The Pacific Alliance (PA) and the Common Market of the South (Mercosur) combined represent more than 80% of regional foreign trade as well as population, and more than 90% of GDP and direct foreign investment flows, according to a new report by the Economic Commission for Latin America and the Caribbean (ECLAC).
The Pacific Alliance and Mercosur: towards convergence in diversity was ECLAC's contribution to the seminar Dialogue on Regional Integration: The Pacific Alliance and Mercosur which took place in Santiago organized by the Chilean Ministry of Foreign Relations.
The report stresses that the two groups account for the seven biggest economies of Latin America and the Caribbean, according to 2013 GDP: Brazil, Mexico, Argentina, Colombia, Venezuela, Chile and Peru. The Pacific Alliance is made up of Chile, Colombia, Mexico and Peru, while Mercosur, Argentina, Brazil, Paraguay, Uruguay and Venezuela.
In 2013, total trade between both groups of countries reached 47.4 billion dollars, with exports from the Alliance to Mercosur totaling 23.7bn dollars and a similar figure on the other way.
Given the current exchange levels, Eclac argues that convergence between the Alliance and Mercosur not only will bring benefits to their member states, but also will be an historic opportunity to move towards true regional integration.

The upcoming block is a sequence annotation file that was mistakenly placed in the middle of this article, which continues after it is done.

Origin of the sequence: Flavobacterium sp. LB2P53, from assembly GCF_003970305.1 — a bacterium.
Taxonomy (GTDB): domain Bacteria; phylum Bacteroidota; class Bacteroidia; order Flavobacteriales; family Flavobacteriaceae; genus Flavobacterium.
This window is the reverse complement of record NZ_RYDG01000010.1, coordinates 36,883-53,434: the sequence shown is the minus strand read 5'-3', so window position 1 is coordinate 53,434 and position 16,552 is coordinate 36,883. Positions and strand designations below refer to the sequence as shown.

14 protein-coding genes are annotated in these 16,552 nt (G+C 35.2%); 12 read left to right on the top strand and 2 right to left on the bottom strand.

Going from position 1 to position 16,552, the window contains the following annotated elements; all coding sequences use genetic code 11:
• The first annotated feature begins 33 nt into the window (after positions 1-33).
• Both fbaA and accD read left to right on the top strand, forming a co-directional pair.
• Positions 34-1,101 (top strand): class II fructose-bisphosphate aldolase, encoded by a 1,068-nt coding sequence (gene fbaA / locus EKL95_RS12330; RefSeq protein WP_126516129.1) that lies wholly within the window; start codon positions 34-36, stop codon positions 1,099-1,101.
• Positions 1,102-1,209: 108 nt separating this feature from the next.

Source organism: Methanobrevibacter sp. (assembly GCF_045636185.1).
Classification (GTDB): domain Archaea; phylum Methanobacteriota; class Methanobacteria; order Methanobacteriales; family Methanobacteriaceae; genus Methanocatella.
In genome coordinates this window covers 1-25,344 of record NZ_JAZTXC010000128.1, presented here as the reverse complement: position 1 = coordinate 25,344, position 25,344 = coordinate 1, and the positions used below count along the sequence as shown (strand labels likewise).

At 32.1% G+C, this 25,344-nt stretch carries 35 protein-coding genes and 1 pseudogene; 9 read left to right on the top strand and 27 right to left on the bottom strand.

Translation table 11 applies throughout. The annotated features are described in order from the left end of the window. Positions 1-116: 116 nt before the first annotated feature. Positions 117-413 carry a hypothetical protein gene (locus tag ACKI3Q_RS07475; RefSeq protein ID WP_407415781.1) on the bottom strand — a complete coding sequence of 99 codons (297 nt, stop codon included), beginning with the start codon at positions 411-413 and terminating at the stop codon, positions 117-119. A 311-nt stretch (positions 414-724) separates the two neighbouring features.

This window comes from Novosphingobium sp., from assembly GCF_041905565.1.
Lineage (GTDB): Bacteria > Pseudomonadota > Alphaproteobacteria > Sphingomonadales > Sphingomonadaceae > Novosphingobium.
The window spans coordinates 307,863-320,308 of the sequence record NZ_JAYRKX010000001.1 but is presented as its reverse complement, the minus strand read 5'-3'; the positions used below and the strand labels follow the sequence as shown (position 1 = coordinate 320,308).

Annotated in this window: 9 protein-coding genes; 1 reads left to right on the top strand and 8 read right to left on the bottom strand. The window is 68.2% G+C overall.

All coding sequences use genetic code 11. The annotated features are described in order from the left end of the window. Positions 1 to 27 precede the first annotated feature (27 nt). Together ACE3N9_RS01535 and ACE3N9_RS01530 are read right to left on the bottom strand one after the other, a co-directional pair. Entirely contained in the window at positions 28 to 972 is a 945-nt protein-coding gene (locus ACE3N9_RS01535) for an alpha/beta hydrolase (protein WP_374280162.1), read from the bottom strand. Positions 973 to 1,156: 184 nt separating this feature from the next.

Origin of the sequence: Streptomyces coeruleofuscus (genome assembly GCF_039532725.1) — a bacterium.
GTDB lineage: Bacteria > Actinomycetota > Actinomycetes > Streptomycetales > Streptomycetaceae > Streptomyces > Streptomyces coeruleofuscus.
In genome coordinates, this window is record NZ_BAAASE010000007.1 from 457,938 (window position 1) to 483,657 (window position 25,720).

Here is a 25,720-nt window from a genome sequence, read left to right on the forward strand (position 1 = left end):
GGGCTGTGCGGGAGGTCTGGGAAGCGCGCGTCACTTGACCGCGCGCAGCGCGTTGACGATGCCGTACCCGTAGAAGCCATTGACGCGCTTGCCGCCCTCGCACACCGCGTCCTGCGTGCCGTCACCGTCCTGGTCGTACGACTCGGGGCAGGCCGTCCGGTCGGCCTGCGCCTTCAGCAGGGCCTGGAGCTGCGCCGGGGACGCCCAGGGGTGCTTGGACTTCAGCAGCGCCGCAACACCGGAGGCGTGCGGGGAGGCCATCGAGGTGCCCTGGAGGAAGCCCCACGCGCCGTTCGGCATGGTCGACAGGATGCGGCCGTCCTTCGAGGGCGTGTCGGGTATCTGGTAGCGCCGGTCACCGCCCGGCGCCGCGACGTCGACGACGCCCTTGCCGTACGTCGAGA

An integration process of regional features seems more appropriate as a sign of the times and the demands of structural change in favor of equality in Latin America. The gradual convergence between the Pacific Alliance and Mercosur could prove to be a decisive catalyst of that process, Alicia Barcena, Eclac's Executive Secretary, said at the study's introduction.
However globally Latin America and the Caribbean have shown a stagnant situation in terms of exports since the end of the nineties, considering that the region's participation in world exports has fluctuated between 5% and the current 6%, despite the high prices registered by some of the commodities exported by the region during most of the last decade.
Likewise the region has shown low incorporation in the knowledge-based economy, assigning just 0.84% on average of regional GDP between 2005 and 2012 to research and development (R&D), although investment in this field in most countries of the region (with the exception of Argentina and Brazil) was below 0.5% of GDP.
According to the United Nations organization, a final integration of all Latin American and Caribbean sub-regions should be the goal for the different groups and forums in the next years. Furthermore, concerted regional action would strengthen the region's voice in the world's principal debate arenas as well as relations with other key players in the international system.